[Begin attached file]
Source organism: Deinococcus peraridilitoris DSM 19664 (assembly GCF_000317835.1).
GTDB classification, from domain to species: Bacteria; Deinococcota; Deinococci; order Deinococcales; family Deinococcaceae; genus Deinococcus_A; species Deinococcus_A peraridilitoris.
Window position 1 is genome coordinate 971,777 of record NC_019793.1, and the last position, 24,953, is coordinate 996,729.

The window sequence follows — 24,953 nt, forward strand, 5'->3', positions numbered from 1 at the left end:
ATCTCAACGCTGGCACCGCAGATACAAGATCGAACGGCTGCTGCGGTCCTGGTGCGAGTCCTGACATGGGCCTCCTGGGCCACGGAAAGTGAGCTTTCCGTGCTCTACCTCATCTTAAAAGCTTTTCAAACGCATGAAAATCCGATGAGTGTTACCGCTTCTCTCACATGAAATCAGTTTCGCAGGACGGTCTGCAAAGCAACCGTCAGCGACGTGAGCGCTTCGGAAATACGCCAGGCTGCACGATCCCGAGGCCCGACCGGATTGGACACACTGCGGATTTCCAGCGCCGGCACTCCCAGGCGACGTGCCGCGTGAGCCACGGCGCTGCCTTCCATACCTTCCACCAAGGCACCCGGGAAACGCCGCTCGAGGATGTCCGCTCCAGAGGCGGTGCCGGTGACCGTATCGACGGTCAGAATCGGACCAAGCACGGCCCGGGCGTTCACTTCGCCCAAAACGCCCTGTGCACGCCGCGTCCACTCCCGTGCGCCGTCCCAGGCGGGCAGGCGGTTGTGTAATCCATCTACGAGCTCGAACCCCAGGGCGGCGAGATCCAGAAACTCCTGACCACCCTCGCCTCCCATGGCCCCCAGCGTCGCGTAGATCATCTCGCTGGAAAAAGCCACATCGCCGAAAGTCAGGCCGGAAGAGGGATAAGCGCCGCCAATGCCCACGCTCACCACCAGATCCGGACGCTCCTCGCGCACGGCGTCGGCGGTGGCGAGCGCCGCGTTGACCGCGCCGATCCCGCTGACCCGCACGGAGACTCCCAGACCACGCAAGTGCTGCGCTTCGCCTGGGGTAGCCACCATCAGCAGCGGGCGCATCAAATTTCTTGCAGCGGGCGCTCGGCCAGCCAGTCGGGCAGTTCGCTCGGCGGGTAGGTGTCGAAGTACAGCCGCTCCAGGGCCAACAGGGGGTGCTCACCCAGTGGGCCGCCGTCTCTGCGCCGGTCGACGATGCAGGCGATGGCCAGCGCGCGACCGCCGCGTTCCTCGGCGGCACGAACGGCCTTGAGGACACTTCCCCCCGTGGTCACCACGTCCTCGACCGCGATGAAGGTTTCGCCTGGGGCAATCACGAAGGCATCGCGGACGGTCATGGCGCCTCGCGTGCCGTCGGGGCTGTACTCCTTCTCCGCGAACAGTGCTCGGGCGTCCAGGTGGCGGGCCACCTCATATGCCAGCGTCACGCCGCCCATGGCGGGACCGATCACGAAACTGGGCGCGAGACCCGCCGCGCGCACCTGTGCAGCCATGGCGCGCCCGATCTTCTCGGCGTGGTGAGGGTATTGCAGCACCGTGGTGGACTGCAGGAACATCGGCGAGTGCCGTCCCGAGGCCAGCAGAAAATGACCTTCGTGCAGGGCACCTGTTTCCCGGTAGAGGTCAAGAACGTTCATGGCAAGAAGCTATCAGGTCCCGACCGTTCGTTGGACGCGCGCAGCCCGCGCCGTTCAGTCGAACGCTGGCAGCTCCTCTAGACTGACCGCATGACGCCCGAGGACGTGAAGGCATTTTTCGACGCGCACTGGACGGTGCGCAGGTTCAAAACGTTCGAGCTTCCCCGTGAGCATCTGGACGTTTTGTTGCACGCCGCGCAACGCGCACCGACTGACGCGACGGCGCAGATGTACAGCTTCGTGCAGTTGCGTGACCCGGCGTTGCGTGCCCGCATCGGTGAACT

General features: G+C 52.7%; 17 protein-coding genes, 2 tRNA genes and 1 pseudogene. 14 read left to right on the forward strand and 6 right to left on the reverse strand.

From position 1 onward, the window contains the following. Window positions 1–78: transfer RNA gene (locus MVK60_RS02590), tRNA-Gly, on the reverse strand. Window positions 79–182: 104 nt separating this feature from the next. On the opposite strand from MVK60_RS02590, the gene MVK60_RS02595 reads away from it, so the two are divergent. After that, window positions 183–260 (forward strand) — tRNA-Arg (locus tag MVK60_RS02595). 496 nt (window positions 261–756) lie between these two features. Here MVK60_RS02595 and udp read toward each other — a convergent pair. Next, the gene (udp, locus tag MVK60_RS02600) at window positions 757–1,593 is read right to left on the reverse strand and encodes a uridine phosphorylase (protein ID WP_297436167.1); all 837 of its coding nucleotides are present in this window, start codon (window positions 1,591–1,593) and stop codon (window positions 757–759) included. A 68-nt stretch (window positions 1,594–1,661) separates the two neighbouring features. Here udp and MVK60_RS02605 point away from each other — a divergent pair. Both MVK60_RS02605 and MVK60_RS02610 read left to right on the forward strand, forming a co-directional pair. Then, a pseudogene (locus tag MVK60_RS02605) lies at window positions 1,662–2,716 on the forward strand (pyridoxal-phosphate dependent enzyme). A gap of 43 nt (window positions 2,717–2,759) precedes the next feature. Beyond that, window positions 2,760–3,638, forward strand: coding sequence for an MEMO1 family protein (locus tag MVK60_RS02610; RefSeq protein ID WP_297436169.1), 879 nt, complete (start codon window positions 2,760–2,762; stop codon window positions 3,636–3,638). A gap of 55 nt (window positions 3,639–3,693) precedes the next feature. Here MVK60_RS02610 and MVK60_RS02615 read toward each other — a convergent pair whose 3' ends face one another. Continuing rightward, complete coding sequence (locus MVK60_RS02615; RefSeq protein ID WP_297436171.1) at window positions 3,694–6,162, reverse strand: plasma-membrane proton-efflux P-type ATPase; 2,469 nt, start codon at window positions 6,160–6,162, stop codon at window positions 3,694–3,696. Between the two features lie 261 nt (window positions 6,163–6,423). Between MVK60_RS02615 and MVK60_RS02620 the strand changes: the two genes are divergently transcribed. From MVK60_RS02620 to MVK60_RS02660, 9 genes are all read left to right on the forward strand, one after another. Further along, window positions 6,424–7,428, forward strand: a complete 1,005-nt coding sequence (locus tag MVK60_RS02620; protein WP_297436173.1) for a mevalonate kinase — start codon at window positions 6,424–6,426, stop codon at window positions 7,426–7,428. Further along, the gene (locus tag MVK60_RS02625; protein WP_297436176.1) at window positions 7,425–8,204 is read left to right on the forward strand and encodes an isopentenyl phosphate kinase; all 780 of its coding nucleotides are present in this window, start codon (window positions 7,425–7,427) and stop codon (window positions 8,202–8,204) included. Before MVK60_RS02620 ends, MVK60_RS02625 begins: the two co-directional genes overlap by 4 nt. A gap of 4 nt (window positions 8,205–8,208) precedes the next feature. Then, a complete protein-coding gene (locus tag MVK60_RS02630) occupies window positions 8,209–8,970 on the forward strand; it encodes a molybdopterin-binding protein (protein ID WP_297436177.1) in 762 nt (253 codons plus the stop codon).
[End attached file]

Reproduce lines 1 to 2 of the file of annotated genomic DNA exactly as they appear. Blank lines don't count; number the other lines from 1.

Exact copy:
Source organism: Deinococcus peraridilitoris DSM 19664 (assembly GCF_000317835.1).
GTDB classification, from domain to species: Bacteria; Deinococcota; Deinococci; order Deinococcales; family Deinococcaceae; genus Deinococcus_A; species Deinococcus_A peraridilitoris.